TRPA continues to monitor the Caldor Fire and is working with fire and land management agencies to assist ongoing suppression repair and recovery work. We are incredibly grateful for the work of firefighters and public safety personnel who have put themselves at risk to save and protect our communities. While these brave women and men helped saved Lake Tahoe from catastrophe, the Caldor Fire has claimed more than 1,000 structures and displaced many members of the greater Tahoe community, some who work and attend school in the Tahoe Basin. We hope for a speedy recovery for all who have been affected by this historic fire.
As a partner of the Tahoe Fire and Fuels Team, TRPA is helping inform Lake Tahoe residents how to prepare for the next wildfire. Go to Tahoe Living with Fire for resources on defensible space, tree removal, evacuation preparedness, and helping your neighborhood become a fire-adapted community.
The burn area is extremely dangerous and will be closed to the public for some time to come. It is critical that everyone stay out of closed areas as long as necessary to make the area safe from falling trees, flaring and eruptions of fire. Entering a closed area is an enforceable offense and puts firefighters and recovery personnel at risk while taking resources away from critical operations. Temporary forest closures are in effect outside the burn area as well and most campgrounds have closed for the season. Our friends at Tahoe Care Tahoe are keeping up-to-date information on closure orders and recreation trails for you. As a lead agency on the Lake Tahoe Sustainable Recreation and Tourism working group, we encourage visitors to always Know Before You Go and to take the Traveler’s Responsibility Pledge to help keep our communities safe and protect Lake Tahoe’s world-renowned environment.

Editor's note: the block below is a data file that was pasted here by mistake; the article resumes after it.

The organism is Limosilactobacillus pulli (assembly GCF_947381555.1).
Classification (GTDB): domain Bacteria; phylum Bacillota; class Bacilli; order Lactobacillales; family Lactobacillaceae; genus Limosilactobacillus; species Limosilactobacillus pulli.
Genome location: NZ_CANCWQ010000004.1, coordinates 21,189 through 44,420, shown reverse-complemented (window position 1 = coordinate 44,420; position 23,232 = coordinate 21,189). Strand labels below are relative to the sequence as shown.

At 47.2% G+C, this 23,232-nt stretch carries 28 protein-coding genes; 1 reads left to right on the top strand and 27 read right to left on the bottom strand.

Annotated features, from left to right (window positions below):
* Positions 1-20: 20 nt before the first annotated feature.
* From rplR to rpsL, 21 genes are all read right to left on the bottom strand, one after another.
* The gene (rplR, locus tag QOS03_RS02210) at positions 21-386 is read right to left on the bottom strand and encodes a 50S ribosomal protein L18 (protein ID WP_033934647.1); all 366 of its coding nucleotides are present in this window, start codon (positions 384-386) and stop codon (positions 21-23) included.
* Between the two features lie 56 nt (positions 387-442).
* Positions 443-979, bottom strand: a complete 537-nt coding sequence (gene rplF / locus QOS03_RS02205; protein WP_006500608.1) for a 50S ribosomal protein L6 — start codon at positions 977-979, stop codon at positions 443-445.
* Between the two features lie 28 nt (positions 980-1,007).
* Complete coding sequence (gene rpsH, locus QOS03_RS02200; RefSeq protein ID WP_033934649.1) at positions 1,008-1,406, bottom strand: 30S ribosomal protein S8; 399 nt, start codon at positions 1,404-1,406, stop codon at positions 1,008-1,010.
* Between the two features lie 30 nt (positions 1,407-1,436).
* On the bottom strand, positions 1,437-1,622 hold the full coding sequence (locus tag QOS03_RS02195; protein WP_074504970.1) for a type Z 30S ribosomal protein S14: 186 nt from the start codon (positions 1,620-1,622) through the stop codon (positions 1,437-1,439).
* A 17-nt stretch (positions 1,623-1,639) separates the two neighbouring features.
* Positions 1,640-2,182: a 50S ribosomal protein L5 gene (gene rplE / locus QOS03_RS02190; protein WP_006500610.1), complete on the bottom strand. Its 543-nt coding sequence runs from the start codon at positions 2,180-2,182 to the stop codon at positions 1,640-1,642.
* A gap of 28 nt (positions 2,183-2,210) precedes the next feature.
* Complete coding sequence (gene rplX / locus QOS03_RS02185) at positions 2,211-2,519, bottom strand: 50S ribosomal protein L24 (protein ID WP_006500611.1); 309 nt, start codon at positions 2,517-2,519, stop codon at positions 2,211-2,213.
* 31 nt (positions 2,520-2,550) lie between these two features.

Facebook: @EldoradoNF @LakeTahoeUSFS
Twitter: @EldoradoNF @LakeTahoeUSFS
Caldor Fire Information
TRPA Media Contact
The Tahoe Regional Planning Agency is a member of the Tahoe Fire and Fuels Team and actively supports defensible space and forest fuel reduction projects. The team works together to thin overstocked forests to reduce hazardous fuels and proactively manage forests to improve ecosystem resilience. Through the Lake Tahoe Environmental Improvement Program, more than 87,000 acres of forest in the basin have been treated to protect communities since 1997. These projects improve the vitality of the basin’s forests to withstand the increasing threats of drought and other extreme weather events.
For more information on the Tahoe Fire and Fuels Team’s strategy, get to know the Lake Tahoe Forest Action Plan.